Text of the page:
Wall Street capped the week with broad gains, propelling the major stock indexes to a new set of milestones Friday.
Investors welcomed signs that Congressional Republicans were solidifying support for a major overhaul of the nation’s tax laws ahead of an expected vote next week.
Technology stocks led the gains, which more than wiped out the market’s losses from the day before. Health care companies and banks also posted solid gains. Energy stocks were the only laggard.
Small-company stocks, which stand to benefit most from lower corporate tax rates, rose more than the rest of the market.
“The tax bill seems to be the driver right now,” said Erik Davidson, chief investment officer at Wells Fargo Private Bank. “The market just thinks it will get done.”
The Standard & Poor’s 500 index rose 23.80 points, or 0.9 percent, to 2,675.81. The Dow Jones industrial average gained 143.08 points, or 0.6 percent, to 24,651.74. The Nasdaq added 80.06 points, or 1.2 percent, to 6,936.58. The Russell 2000 index of smaller-company stocks picked up 23.47 points, or 1.6 percent, to 1,530.42.
The Dow, S&P 500 and Nasdaq closed at record highs and finished the week with gains.
The indexes were headed higher early on as investors watched developments in Washington with the Republican-led tax overhaul bill. GOP leaders moved to placate Florida Sen. Marco Rubio, who had said Thursday that he would vote against the bill unless the child tax credit was beefed up.
By Friday afternoon, Congressional Republicans had finalized the bill, expanding the child tax credit, and winning Rubio’s support. The move provided a major boost for the GOP lawmakers in the Senate who are trying to hold together a razor-thin majority to pass the bill in a vote next week.
Technology stocks, which are leading the market this year, notched solid gains. Intel rose $1.30, or 3 percent, to $44.56.
“We had seen some rotation out of it the last few weeks,” said Jim Davis, regional investment strategist at U.S. Bank Wealth Management. “We’re starting to see more of a change back to some of the sectors that have done well this year.”
Banks and other financial companies were among the biggest gainers. Navient added 58 cents, or 4.6 percent, to $13.20.
A batch of strong company earnings and outlooks also helped lift the markets Friday.
Costco Wholesale rose 3.3 percent after the warehouse club operator’s latest quarterly earnings and sales came in well above financial analysts’ expectations. The stock added $6.20 to $192.73.
Shares in Jabil gained 1.5 percent after the electronics manufacturer posted a bigger profit and better revenue than analysts had anticipated. The stock picked up 42 cents to $27.87.
Oracle’s latest quarterly results failed to impress investors. Its stock fell 3.8 percent after the second-quarter performance of the business software company’s cloud-computing business and its forecast for its current quarter disappointed traders. Oracle slid $1.89 to $48.30.
CSX slumped 7.6 percent after the railroad operator said CEO Hunter Harrison is taking a medical leave. The stock was the biggest decliner in the S&P 500, shedding $4.38 to $52.93.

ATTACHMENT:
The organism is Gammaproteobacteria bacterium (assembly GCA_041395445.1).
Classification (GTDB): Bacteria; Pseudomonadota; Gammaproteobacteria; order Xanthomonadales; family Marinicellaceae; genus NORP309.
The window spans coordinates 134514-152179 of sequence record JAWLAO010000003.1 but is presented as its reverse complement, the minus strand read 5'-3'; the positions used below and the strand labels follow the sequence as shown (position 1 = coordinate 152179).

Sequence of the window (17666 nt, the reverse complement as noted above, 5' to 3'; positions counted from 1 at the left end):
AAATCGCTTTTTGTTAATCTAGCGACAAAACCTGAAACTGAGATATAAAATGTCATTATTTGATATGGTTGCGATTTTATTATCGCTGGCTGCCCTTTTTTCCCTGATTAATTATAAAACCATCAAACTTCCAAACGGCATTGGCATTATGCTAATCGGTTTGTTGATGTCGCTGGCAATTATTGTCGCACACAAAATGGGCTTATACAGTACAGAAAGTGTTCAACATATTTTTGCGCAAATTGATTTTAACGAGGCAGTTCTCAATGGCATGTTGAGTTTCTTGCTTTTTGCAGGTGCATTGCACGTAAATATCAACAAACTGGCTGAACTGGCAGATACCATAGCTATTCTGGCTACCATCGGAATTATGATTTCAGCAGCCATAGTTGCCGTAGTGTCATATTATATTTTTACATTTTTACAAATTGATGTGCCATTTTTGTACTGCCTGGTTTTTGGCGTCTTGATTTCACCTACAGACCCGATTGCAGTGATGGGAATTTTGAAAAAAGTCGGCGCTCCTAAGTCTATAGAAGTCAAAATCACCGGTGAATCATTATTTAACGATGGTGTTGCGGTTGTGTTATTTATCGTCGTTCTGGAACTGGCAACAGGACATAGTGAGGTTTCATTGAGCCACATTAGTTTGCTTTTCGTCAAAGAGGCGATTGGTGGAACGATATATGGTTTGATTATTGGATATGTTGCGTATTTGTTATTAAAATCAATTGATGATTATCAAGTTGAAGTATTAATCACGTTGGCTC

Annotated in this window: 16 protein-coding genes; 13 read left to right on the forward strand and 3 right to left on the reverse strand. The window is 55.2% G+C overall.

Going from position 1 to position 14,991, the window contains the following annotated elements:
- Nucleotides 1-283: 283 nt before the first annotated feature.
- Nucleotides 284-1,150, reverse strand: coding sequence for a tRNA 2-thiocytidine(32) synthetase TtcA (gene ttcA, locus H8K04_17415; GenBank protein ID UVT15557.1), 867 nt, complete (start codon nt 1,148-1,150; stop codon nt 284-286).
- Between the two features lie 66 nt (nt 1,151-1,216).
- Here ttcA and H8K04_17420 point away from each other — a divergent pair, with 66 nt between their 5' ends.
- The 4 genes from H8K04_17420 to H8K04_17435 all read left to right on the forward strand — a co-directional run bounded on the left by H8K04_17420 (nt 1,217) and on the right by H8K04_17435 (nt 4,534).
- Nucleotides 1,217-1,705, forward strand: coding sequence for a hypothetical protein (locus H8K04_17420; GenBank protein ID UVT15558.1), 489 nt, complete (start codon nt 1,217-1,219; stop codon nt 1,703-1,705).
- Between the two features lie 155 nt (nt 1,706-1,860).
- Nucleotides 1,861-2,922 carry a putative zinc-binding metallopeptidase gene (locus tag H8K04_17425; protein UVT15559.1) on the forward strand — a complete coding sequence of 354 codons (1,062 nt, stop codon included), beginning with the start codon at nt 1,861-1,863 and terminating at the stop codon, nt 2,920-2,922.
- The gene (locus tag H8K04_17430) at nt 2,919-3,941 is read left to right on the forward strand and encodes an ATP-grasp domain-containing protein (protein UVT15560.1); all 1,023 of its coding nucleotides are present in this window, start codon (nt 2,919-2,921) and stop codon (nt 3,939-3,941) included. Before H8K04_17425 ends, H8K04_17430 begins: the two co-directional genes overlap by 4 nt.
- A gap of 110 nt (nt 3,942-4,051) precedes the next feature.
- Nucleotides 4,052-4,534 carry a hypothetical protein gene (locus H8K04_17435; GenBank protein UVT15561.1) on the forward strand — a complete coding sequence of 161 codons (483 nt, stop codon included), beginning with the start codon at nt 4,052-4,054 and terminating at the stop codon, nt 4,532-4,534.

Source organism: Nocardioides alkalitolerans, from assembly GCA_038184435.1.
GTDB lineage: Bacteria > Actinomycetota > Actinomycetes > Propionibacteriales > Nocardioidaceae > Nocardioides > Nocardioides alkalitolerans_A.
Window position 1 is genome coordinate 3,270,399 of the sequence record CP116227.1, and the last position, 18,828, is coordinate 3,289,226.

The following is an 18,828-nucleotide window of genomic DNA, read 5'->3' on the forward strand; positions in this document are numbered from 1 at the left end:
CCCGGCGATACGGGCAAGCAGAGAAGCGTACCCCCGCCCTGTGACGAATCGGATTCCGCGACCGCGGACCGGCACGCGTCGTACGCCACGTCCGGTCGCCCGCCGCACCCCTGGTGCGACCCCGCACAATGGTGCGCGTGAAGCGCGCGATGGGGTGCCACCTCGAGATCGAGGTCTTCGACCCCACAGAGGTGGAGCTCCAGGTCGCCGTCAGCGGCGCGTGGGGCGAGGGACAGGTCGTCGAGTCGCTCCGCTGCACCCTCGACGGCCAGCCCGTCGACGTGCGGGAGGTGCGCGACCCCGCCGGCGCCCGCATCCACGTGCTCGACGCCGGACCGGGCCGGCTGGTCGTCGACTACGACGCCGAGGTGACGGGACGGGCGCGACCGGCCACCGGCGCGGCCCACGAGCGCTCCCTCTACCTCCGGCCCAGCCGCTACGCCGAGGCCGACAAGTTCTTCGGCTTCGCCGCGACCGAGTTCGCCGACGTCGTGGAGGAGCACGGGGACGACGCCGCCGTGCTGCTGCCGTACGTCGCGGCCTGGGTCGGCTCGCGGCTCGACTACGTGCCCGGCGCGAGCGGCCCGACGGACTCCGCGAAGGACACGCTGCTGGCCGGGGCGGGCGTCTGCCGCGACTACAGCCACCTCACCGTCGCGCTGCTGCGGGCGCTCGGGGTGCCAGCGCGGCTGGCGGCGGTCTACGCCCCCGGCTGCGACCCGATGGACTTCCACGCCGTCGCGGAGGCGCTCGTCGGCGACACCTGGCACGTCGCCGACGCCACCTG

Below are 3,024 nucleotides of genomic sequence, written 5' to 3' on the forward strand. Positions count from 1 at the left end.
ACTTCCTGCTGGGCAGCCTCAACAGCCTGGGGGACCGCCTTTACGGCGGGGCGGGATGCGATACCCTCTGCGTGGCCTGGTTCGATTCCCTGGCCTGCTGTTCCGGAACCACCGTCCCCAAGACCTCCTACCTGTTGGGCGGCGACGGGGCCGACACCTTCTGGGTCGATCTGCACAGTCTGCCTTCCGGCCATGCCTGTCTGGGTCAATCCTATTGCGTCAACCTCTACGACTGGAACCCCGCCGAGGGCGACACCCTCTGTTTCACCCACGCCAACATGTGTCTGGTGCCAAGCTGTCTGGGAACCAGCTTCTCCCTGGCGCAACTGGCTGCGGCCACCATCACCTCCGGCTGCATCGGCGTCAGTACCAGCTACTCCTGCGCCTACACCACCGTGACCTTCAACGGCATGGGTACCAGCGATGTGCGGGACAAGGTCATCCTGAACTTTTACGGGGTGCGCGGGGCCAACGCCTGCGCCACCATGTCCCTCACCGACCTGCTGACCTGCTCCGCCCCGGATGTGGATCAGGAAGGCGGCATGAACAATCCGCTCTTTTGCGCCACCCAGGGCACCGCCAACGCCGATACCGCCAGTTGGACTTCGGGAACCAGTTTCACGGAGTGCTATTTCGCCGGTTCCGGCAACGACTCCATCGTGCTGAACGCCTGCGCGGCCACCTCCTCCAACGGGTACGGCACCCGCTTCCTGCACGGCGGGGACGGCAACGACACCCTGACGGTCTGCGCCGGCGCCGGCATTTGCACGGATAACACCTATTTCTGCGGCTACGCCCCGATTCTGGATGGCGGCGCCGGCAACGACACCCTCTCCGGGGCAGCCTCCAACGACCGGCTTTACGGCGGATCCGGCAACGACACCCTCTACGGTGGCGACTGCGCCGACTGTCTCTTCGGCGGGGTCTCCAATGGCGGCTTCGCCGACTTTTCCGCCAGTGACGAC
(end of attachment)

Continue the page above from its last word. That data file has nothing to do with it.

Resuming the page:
Bond prices were little changed. The yield on the 10-year Treasury held steady at 2.35 percent late Thursday.
Oil futures finished mixed. Benchmark U.S. crude rose 26 cents to settle at $57.30 a barrel on the New York Mercantile Exchange. Brent crude, used to price international oils, fell 8 cents to close at $63.23 per barrel in London.
Gold added 40 cents to $1,257.50 an ounce. Silver added 13 cents to $16.06 an ounce. Copper gained 6 cents, or 2 percent, to $3.13 a pound.
The dollar rose to 112.63 yen from 112.18 yen on Thursday. The euro weakened to $1.1757 from $1.1792.
Bitcoin futures finished its first week of trading on the Cboe Futures Exchange on a high note, climbing $1,305, or 7.8 percent, to $18,105.
The futures allow investors to make bets on the future price of bitcoin. The average price of an actual bitcoin was $17,682 in trading Friday on private exchanges, according to Coindesk. The price of the digital currency has soared this year, having begun 2017 under $1,000.
Bitcoin futures trading on the Cboe, which began late Sunday and had its first day of full trading on a major U.S. exchange on Monday, slowed a little bit after the first day, said Kalen Holliday, spokeswoman for Interactive Brokers, which handled half the volume on the initial day of trading.
All told, the weekly volume for the January contract was 9,588, according to FactSet.
At this point, it’s too early to tell whether futures trading, which makes it easier to short bitcoin, will reduce the volatility of the digital currency.
“You have to have a pretty strong stomach at this point,” Holliday said. “It’s just right at the outset. Maybe things will settle down, maybe they won’t. It’s too early to tell.”
Investors will get another option to trade in bitcoins Sunday, when the Cboe rival Chicago Mercantile Exchange is set to begin trade in bitcoin futures contracts.
In other energy futures trading, wholesale gasoline slipped 2 cents, or 1 percent, to $1.65 a gallon. Heating oil lost a penny to $1.90 a gallon. Natural gas fell 7 cents, or 2.7 percent, to $2.61 per 1,000 cubic feet.
Major stock indexes in Europe finished mostly higher. Germany’s DAX rose 0.3 percent, while France’s CAC 40 shed 0.2 percent. Britain’s FTSE 100 rose 0.6 percent after European Union leaders said they would allow the Brexit talks to move on to the next stage, including trade.
Earlier in Asia, Japan’s benchmark Nikkei 225 index dipped 0.6, while South Korea’s Kospi climbed 0.5 percent. Hong Kong’s Hang Seng shed 1.1 percent.